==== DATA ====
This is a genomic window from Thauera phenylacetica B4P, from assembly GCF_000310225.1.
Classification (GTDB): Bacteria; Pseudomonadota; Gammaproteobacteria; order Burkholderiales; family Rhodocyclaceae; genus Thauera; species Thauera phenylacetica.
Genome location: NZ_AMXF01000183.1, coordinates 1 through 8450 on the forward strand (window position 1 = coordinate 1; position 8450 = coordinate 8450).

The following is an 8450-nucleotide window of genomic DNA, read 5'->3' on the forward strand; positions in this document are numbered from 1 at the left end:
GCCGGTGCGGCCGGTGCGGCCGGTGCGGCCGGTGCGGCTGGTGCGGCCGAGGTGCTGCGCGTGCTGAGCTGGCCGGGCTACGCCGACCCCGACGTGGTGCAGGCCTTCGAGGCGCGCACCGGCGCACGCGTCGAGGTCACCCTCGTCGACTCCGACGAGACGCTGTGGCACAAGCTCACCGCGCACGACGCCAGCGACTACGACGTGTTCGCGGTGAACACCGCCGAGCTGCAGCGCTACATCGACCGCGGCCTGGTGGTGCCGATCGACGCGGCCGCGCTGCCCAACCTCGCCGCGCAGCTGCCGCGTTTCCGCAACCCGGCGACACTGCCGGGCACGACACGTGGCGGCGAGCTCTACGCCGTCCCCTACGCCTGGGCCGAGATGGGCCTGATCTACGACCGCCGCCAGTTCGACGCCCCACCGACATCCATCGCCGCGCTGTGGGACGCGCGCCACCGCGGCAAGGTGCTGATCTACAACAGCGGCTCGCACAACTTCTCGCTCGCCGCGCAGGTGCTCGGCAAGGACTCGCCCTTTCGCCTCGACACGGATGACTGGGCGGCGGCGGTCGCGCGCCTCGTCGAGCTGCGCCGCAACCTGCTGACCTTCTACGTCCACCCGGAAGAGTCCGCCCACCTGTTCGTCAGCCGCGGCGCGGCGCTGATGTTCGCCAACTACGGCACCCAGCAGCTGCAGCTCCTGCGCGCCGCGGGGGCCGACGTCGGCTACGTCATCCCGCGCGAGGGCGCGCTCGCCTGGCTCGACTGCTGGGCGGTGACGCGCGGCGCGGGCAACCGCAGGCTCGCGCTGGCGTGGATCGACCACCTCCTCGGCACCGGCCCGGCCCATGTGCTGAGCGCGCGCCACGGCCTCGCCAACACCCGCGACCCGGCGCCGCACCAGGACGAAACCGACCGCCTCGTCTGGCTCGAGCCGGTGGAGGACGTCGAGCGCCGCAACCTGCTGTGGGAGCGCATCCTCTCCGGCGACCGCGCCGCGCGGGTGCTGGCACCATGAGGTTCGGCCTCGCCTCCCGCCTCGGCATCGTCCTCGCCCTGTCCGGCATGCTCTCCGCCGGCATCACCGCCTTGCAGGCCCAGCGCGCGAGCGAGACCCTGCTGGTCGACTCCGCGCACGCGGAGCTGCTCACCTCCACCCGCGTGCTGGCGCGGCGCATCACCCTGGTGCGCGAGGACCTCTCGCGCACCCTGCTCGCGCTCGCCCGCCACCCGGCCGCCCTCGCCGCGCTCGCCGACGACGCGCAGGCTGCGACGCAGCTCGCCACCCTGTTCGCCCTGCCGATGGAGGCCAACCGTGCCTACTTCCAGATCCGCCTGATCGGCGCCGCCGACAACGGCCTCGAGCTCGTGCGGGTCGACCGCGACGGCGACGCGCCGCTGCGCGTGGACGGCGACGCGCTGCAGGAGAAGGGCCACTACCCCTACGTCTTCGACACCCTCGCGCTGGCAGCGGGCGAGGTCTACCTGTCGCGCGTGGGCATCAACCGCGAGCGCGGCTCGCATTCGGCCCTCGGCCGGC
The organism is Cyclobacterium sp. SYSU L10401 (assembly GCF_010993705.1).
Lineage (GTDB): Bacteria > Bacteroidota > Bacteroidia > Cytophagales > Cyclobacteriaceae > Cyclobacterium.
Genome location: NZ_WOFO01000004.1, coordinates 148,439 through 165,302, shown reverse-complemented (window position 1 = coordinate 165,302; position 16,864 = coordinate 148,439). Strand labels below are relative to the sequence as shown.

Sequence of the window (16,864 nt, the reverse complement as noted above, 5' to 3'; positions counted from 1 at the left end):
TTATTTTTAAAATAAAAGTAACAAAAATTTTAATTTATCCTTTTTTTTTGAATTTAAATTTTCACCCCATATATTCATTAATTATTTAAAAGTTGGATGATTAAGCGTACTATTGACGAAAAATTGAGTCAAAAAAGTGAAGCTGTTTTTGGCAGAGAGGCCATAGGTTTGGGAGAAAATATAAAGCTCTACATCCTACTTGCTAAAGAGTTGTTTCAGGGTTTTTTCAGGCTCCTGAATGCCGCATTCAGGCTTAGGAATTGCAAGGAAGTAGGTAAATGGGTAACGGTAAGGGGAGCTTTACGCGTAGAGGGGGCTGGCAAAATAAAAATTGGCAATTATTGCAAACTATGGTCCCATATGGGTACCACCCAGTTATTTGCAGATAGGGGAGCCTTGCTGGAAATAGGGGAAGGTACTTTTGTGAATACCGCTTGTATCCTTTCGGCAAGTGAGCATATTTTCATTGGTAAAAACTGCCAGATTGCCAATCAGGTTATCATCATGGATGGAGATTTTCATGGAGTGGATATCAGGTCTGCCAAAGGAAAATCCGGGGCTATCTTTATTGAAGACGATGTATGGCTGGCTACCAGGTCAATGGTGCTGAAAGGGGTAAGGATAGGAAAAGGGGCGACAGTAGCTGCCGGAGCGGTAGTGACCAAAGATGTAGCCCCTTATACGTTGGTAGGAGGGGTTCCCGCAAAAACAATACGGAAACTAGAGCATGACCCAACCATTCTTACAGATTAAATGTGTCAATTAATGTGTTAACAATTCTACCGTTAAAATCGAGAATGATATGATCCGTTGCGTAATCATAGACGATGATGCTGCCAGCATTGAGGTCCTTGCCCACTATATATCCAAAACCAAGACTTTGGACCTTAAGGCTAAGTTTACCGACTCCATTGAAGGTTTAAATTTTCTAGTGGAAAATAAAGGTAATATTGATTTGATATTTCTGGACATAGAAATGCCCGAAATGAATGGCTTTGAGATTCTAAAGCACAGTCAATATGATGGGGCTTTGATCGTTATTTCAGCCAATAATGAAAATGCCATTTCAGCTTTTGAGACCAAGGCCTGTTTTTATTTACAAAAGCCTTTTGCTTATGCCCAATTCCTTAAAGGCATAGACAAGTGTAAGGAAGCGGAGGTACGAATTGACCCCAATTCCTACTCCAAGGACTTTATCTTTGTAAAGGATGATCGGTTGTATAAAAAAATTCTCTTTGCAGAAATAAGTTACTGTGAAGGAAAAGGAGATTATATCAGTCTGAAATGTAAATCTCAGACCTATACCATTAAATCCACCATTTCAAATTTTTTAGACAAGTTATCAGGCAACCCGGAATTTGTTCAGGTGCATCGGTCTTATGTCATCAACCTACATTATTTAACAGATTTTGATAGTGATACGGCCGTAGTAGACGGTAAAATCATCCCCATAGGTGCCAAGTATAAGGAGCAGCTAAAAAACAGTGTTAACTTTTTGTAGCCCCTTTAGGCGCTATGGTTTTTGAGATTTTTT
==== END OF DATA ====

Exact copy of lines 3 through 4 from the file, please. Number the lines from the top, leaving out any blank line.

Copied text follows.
Genome location: NZ_AMXF01000183.1, coordinates 1 through 8450 on the forward strand (window position 1 = coordinate 1; position 8450 = coordinate 8450).

The following is an 8450-nucleotide window of genomic DNA, read 5'->3' on the forward strand; positions in this document are numbered from 1 at the left end: